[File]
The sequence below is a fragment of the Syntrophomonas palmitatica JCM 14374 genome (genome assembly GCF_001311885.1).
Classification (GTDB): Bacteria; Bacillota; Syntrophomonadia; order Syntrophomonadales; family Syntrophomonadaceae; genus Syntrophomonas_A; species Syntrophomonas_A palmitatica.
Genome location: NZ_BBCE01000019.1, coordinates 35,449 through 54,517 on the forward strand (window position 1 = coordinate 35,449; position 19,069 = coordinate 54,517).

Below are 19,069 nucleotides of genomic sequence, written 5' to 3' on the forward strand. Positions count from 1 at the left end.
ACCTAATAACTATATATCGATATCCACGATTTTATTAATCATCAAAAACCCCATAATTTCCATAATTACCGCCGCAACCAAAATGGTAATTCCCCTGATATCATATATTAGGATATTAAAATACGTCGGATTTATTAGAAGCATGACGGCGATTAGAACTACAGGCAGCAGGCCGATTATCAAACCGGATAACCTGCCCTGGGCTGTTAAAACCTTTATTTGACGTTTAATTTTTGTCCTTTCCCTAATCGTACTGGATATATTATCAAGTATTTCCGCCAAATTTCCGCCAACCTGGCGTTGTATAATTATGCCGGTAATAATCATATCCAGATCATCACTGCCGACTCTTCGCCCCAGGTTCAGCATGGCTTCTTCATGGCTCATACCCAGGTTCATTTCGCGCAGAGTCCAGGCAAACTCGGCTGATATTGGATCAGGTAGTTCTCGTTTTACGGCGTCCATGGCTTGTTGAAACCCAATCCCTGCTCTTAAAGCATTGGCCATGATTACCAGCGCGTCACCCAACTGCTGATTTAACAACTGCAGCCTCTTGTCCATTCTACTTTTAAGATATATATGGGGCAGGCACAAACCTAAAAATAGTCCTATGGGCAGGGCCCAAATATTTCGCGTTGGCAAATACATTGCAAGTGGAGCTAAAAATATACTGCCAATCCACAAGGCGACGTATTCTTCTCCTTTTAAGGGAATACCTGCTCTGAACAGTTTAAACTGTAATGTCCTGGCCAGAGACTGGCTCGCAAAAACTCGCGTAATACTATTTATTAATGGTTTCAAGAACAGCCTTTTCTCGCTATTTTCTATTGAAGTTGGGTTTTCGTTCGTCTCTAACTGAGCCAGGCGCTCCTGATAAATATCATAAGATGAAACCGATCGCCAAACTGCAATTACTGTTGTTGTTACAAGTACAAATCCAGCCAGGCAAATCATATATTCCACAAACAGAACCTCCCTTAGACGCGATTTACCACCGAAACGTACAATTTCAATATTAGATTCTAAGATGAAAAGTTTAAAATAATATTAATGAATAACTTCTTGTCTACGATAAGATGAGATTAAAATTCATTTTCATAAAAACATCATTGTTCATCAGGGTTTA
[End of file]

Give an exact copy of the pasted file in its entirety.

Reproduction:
The sequence below is a fragment of the Syntrophomonas palmitatica JCM 14374 genome (genome assembly GCF_001311885.1).
Classification (GTDB): Bacteria; Bacillota; Syntrophomonadia; order Syntrophomonadales; family Syntrophomonadaceae; genus Syntrophomonas_A; species Syntrophomonas_A palmitatica.
Genome location: NZ_BBCE01000019.1, coordinates 35,449 through 54,517 on the forward strand (window position 1 = coordinate 35,449; position 19,069 = coordinate 54,517).

Below are 19,069 nucleotides of genomic sequence, written 5' to 3' on the forward strand. Positions count from 1 at the left end.
ACCTAATAACTATATATCGATATCCACGATTTTATTAATCATCAAAAACCCCATAATTTCCATAATTACCGCCGCAACCAAAATGGTAATTCCCCTGATATCATATATTAGGATATTAAAATACGTCGGATTTATTAGAAGCATGACGGCGATTAGAACTACAGGCAGCAGGCCGATTATCAAACCGGATAACCTGCCCTGGGCTGTTAAAACCTTTATTTGACGTTTAATTTTTGTCCTTTCCCTAATCGTACTGGATATATTATCAAGTATTTCCGCCAAATTTCCGCCAACCTGGCGTTGTATAATTATGCCGGTAATAATCATATCCAGATCATCACTGCCGACTCTTCGCCCCAGGTTCAGCATGGCTTCTTCATGGCTCATACCCAGGTTCATTTCGCGCAGAGTCCAGGCAAACTCGGCTGATATTGGATCAGGTAGTTCTCGTTTTACGGCGTCCATGGCTTGTTGAAACCCAATCCCTGCTCTTAAAGCATTGGCCATGATTACCAGCGCGTCACCCAACTGCTGATTTAACAACTGCAGCCTCTTGTCCATTCTACTTTTAAGATATATATGGGGCAGGCACAAACCTAAAAATAGTCCTATGGGCAGGGCCCAAATATTTCGCGTTGGCAAATACATTGCAAGTGGAGCTAAAAATATACTGCCAATCCACAAGGCGACGTATTCTTCTCCTTTTAAGGGAATACCTGCTCTGAACAGTTTAAACTGTAATGTCCTGGCCAGAGACTGGCTCGCAAAAACTCGCGTAATACTATTTATTAATGGTTTCAAGAACAGCCTTTTCTCGCTATTTTCTATTGAAGTTGGGTTTTCGTTCGTCTCTAACTGAGCCAGGCGCTCCTGATAAATATCATAAGATGAAACCGATCGCCAAACTGCAATTACTGTTGTTGTTACAAGTACAAATCCAGCCAGGCAAATCATATATTCCACAAACAGAACCTCCCTTAGACGCGATTTACCACCGAAACGTACAATTTCAATATTAGATTCTAAGATGAAAAGTTTAAAATAATATTAATGAATAACTTCTTGTCTACGATAAGATGAGATTAAAATTCATTTTCATAAAAACATCATTGTTCATCAGGGTTTA